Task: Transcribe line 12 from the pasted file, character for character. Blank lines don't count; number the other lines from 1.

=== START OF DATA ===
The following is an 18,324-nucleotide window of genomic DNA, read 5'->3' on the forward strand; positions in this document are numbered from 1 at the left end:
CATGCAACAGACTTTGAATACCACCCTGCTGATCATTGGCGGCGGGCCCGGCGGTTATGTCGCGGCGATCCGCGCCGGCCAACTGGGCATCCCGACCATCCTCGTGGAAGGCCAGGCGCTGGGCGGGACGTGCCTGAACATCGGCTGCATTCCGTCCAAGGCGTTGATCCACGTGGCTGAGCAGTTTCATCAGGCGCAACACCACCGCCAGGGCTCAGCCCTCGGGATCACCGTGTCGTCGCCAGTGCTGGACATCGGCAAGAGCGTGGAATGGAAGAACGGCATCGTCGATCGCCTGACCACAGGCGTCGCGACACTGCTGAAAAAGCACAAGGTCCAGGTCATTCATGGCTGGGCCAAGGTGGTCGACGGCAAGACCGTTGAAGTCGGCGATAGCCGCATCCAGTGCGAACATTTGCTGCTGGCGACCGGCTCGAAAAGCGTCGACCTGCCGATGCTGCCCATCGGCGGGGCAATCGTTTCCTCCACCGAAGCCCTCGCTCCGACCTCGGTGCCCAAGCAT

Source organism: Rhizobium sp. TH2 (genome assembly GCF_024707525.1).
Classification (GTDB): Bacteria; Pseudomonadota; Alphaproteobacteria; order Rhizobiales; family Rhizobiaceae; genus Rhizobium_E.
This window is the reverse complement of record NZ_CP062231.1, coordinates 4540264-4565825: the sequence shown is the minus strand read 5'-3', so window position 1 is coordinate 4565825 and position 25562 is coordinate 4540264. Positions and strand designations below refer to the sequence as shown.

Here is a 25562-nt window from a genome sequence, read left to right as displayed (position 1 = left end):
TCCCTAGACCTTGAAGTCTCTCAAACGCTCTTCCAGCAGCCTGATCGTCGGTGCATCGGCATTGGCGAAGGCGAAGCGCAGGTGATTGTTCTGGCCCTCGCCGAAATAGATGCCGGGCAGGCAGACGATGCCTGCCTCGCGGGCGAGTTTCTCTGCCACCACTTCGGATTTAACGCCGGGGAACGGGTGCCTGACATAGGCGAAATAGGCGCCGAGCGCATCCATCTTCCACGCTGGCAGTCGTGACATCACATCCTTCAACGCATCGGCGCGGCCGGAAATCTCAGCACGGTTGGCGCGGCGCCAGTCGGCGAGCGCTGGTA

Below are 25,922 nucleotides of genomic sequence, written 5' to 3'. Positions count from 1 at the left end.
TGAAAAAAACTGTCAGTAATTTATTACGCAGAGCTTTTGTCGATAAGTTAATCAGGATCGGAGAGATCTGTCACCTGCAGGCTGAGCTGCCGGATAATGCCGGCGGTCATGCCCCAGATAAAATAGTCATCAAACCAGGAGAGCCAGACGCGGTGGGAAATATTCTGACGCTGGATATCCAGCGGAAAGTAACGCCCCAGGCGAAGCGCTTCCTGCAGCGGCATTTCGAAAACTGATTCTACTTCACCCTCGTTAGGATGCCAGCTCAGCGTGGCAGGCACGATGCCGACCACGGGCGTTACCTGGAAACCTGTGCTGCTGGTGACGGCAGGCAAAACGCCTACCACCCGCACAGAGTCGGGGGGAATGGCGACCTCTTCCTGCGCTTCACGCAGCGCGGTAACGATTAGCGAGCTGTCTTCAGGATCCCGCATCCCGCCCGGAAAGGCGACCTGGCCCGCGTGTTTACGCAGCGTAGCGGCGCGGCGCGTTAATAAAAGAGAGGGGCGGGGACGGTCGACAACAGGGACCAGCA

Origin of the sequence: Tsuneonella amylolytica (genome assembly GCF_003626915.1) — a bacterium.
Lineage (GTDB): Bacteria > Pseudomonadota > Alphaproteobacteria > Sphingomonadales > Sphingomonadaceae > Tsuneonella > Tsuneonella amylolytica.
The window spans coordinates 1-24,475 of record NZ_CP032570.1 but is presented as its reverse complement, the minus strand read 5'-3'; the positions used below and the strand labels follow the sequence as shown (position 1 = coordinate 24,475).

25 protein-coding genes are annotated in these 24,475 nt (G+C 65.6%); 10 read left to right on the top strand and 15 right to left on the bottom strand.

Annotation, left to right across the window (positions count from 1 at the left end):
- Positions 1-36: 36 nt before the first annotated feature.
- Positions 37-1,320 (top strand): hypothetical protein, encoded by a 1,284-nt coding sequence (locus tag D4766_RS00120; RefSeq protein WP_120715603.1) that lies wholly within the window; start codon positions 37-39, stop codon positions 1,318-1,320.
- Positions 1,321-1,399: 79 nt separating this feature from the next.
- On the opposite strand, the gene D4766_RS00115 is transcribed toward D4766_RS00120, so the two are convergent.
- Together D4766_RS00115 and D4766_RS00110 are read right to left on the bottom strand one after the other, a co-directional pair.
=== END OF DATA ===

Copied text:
The window spans coordinates 1-24,475 of record NZ_CP032570.1 but is presented as its reverse complement, the minus strand read 5'-3'; the positions used below and the strand labels follow the sequence as shown (position 1 = coordinate 24,475).